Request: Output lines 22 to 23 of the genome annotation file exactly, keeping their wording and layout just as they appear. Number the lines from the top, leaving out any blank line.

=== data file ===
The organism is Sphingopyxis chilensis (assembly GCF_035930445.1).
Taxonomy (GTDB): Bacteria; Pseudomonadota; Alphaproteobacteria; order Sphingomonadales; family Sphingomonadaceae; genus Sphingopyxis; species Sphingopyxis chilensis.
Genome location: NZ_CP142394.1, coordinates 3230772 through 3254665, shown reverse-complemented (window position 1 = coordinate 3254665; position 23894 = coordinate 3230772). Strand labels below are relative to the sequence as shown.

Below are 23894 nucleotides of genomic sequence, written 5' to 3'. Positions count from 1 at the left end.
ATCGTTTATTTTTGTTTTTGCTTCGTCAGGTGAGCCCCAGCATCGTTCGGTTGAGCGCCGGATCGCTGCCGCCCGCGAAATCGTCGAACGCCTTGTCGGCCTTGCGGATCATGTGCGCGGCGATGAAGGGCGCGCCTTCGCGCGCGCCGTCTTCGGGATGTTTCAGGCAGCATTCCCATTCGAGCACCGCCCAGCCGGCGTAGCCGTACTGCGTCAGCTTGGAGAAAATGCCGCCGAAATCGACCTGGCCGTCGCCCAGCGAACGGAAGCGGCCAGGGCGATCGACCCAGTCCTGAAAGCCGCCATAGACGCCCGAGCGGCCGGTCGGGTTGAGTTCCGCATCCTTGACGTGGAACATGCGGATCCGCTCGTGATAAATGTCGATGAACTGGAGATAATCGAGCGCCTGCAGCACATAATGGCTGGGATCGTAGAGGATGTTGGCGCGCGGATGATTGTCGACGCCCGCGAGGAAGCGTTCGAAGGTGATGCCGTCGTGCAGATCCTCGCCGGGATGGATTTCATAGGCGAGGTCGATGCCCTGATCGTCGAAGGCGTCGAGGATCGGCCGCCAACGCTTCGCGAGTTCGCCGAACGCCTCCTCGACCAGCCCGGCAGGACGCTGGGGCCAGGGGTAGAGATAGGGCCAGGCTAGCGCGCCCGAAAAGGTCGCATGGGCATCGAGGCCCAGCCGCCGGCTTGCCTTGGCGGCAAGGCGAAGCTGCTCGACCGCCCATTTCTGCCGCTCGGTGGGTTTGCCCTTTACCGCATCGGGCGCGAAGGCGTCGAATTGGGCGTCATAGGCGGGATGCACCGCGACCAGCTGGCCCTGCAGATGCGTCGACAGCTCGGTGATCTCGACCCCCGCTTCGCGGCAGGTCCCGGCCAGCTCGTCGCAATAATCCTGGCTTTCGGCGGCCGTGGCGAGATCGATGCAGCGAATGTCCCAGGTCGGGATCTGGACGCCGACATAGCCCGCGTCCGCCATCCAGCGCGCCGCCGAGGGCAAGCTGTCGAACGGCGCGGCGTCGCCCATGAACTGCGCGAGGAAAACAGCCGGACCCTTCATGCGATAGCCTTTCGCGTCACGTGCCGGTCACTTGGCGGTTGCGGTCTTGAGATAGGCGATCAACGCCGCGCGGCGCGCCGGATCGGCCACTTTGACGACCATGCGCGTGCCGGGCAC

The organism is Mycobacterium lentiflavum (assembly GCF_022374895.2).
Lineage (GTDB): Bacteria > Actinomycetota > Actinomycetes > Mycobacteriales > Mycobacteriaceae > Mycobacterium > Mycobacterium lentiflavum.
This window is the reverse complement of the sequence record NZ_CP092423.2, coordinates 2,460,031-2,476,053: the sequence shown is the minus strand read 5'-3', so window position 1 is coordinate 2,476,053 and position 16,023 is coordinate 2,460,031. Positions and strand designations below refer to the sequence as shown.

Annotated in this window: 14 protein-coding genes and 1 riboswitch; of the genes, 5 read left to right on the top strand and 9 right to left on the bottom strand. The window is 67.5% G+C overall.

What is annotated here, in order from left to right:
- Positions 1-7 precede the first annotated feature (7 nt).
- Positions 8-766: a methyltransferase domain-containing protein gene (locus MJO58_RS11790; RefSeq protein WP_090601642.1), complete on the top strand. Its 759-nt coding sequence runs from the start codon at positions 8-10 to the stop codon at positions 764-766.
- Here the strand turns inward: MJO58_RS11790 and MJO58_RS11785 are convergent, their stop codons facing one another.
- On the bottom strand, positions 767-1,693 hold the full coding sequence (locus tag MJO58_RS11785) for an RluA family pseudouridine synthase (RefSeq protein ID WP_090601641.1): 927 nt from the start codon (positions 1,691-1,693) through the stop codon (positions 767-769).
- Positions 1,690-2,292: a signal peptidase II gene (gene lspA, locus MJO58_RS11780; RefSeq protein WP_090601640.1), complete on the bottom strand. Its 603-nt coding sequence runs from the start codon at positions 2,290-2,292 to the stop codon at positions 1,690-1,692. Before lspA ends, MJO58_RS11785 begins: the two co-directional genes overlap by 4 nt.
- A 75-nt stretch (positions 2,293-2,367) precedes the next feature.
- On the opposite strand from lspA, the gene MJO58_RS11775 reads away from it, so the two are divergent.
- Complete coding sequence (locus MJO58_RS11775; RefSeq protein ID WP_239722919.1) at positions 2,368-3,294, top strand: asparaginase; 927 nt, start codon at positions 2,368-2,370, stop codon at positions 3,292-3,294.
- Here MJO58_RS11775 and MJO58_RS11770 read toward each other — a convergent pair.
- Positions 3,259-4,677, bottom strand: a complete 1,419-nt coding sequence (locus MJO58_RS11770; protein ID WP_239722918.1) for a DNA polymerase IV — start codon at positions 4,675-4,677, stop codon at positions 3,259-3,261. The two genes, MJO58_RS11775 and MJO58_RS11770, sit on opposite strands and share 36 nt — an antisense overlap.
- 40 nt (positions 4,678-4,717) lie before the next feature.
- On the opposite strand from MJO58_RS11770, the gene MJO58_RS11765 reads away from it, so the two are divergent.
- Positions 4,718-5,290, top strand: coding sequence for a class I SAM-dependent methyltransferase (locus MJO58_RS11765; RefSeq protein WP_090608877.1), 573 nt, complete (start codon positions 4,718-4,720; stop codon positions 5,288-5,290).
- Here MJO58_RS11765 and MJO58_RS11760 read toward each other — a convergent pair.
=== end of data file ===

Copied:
- On the opposite strand from MJO58_RS11770, the gene MJO58_RS11765 reads away from it, so the two are divergent.
- Positions 4,718-5,290, top strand: coding sequence for a class I SAM-dependent methyltransferase (locus MJO58_RS11765; RefSeq protein WP_090608877.1), 573 nt, complete (start codon positions 4,718-4,720; stop codon positions 5,288-5,290).